Author Topic: Should We Abolish The Electoral College?  (Read 3228 times)

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Online YABO713

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Re: Should We Abolish The Electoral College?
« Reply #90 on: December 12, 2017, 08:23:40 PM »
@edale ^ Good conversation, by the way

Offline David

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Re: Should We Abolish The Electoral College?
« Reply #91 on: December 12, 2017, 09:22:54 PM »
I'm glad this thread still exists after all this time from when I initially made it. The electoral college system is a dangerous threat to real democracy.

Offline mu2010

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Re: Should We Abolish The Electoral College?
« Reply #92 on: December 12, 2017, 10:03:03 PM »
So, we are in a Federal system. Each state has its own rights and a certain degree of autonomy.

1 & 2. Their vote should count, but it counts within their respective state. You cannot think of it as a national aggregate, because it's not. You run to win a state. This works, in part, as a way to ensure that smaller, less populous states are ignored. If we used a popular vote, I think 25 states without go without a visit by either candidate. And I understand that a vote in Wyoming may be weighed heavier than that of a California resident, but they also have 52 less electoral votes to offer as well. So, while a Californians vote may be diluted, its actually more significant.

I agree with protection of the rights of political minorities such as those in small states and in rural areas, so as to prevent a "tyranny of the majority." The problem we have now though is that the protections envisioned by Madison et al, combined with the natural sorting of the population into cities, are creating a situation where the 20% of the country which is rural, has far outsized power in relation to the other 80% which is urban and suburban. Tyranny of the minority is also a thing. The whole system is just out of balance right now.

Offline David

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Re: Should We Abolish The Electoral College?
« Reply #93 on: December 12, 2017, 10:24:48 PM »
There's no reason why a rural state's vote should count more, plain and simple. It's stupid. How significant is the culture of each 'state' anyway? The only real cultural differences in America manifest between rural and urban/suburbanites. Even still, if living in rural America is so rough, adjust and move to larger metro areas like the hillbillies did after world war 2. At the very least, be vocal and blame the right people for your woes.

In the grant scheme of things, statehood is pretty irrelevant. A vote in Wyoming shouldn't be worth more than one in New York or wherever the so-called 'elites' are located. It's stupid. Popular vote is real democracy and that's what we need. The flaws in this stupid system finally manifested with the rise of Trump. A horrible president and certainly one of the most unpopular, if not the least unpopular. Not to mention, most incompetent.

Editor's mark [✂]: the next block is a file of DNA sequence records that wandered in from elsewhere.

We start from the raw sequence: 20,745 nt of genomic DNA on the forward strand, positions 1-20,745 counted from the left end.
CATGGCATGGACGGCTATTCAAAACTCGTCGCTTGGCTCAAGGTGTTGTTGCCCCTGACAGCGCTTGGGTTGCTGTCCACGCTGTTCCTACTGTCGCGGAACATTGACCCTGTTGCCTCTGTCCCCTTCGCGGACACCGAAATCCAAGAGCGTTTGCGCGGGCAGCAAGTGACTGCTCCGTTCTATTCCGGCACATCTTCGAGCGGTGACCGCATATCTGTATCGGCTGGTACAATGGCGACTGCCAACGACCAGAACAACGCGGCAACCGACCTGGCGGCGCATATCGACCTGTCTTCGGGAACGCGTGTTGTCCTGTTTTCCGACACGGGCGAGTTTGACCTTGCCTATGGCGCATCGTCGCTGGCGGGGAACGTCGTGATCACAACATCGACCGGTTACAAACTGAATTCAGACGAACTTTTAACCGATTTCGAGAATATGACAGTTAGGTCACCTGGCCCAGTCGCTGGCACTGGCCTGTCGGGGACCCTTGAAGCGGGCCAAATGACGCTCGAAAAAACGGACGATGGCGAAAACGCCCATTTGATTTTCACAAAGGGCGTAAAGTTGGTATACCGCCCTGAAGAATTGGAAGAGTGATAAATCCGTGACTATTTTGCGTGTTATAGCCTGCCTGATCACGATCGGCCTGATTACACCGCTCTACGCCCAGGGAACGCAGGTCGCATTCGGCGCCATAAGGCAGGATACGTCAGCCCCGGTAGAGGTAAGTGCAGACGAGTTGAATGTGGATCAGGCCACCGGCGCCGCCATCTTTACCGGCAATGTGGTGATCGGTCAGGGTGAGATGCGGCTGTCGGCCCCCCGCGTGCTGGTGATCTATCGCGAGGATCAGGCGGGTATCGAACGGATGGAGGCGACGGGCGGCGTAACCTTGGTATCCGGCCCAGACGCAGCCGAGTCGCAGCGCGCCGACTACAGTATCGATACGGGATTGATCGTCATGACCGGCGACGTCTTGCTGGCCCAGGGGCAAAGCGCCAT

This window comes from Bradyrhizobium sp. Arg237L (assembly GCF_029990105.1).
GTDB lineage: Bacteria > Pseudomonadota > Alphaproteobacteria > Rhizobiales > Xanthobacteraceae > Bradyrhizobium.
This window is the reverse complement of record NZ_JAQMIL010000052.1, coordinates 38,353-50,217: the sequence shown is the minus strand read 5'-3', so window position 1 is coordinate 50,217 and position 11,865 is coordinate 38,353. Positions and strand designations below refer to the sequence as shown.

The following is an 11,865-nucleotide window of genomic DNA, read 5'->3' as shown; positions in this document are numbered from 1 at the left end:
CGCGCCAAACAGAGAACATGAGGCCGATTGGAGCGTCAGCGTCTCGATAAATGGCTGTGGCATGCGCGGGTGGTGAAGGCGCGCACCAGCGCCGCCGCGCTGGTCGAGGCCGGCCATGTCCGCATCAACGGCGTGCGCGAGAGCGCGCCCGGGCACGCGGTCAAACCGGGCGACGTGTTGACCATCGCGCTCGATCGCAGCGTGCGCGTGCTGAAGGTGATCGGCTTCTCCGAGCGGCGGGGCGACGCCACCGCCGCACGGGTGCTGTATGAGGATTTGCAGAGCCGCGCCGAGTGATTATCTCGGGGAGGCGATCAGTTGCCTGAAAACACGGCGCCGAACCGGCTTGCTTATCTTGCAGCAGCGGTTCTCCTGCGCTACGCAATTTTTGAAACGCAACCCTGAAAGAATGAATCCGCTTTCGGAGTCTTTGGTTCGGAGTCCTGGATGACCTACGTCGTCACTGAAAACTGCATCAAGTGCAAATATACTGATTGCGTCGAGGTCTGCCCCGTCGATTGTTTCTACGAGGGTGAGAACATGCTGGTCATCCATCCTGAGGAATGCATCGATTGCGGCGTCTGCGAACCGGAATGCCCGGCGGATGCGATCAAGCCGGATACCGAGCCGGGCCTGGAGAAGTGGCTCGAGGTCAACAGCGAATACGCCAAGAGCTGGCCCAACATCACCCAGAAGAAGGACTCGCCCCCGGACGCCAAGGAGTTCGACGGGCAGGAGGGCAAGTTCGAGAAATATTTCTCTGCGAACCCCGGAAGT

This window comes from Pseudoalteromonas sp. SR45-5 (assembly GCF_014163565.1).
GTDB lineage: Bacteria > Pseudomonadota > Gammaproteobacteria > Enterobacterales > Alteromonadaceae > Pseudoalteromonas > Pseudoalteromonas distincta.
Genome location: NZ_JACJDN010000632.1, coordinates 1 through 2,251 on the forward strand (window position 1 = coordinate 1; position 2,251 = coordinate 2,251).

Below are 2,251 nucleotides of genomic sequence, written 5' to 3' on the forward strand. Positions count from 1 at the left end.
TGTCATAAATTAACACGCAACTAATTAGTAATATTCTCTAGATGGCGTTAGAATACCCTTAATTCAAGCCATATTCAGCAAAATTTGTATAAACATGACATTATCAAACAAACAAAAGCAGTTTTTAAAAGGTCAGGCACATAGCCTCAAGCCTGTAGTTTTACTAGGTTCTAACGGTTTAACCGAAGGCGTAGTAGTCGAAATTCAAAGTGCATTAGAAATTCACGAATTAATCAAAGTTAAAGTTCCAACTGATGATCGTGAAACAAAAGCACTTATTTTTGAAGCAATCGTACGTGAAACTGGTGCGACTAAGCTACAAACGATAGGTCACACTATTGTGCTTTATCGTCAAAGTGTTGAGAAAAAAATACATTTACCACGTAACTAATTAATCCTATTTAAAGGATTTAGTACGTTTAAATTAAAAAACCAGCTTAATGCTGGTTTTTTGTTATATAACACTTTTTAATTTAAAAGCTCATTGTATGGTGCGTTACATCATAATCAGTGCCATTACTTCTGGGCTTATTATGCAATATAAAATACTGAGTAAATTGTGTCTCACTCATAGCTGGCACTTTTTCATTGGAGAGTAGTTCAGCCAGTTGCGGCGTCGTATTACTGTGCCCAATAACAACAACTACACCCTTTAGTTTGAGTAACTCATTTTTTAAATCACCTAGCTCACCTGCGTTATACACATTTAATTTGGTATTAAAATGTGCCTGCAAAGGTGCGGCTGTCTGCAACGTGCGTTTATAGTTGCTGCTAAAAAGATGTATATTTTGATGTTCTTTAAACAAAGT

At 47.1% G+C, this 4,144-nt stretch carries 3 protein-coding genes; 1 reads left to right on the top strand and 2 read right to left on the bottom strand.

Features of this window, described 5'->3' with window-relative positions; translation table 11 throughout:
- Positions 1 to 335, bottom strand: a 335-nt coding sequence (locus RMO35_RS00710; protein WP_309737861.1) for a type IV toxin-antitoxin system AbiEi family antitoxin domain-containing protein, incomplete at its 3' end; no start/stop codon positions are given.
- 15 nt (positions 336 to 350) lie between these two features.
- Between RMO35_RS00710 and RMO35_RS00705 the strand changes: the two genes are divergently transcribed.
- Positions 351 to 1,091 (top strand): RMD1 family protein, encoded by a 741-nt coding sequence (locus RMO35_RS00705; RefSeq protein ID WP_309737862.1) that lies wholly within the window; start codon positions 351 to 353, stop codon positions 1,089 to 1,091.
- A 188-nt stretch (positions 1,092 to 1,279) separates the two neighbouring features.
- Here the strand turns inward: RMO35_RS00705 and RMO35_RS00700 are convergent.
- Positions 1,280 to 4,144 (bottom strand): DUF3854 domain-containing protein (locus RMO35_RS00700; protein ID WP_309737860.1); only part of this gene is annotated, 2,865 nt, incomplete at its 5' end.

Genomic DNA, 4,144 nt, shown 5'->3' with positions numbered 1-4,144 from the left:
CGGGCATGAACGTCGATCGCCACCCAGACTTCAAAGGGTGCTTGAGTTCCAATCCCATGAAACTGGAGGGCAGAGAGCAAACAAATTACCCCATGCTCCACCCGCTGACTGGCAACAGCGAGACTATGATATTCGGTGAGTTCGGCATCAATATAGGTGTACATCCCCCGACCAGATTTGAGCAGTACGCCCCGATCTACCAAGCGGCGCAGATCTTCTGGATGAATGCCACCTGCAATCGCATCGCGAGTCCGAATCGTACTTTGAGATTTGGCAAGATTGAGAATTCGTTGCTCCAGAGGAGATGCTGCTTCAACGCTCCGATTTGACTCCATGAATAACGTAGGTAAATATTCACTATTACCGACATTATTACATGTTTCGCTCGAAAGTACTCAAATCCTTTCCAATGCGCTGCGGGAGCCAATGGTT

Don't give me that nonsense about rural states being disenfranchised or however you want to put it.
« Last Edit: December 12, 2017, 10:48:56 PM by David »

Online freefourur

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Re: Should We Abolish The Electoral College?
« Reply #94 on: December 12, 2017, 10:31:51 PM »
^ EC is the only way for GOP to win a national election.

Offline David

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Re: Should We Abolish The Electoral College?
« Reply #95 on: December 12, 2017, 10:33:42 PM »
It sure is.

Online freefourur

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Re: Should We Abolish The Electoral College?
« Reply #96 on: December 12, 2017, 10:35:49 PM »
besides W's reelection.  the GOP hasn't won a popular vote since 1988.

Offline DarkandStormy

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Re: Should We Abolish The Electoral College?
« Reply #97 on: December 13, 2017, 11:17:29 AM »
There were some articles in the last few weeks about the shift coming in the Senate.  Something like by 2040 70% of the country will be represented by 30 Senators.  That's insane!

So the Democrats inherently face an uphill battle.  This obviously all plays into the Electoral College discussion.

I don't know what the "right" or "fair" solution is.  Perhaps this is how the founders intended it.  The House (more or less) is represented by population - it's supposed to be anyway.  The Senate balances things out and gives more power to the less populated states.  One Senator from Alaska represents 370,947 people (2 Senators x 370,947 = population of Alaska).  One House Rep from California represents ~ 740,556 people = the population of Alaska nearly. 
Very Stable Genius

Online YABO713

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Re: Should We Abolish The Electoral College?
« Reply #98 on: December 13, 2017, 11:20:43 AM »
besides W's reelection.  the GOP hasn't won a popular vote since 1988.

Phrasing it that way sounds a lot better than George Bush won by 3,000,000 votes in 2004.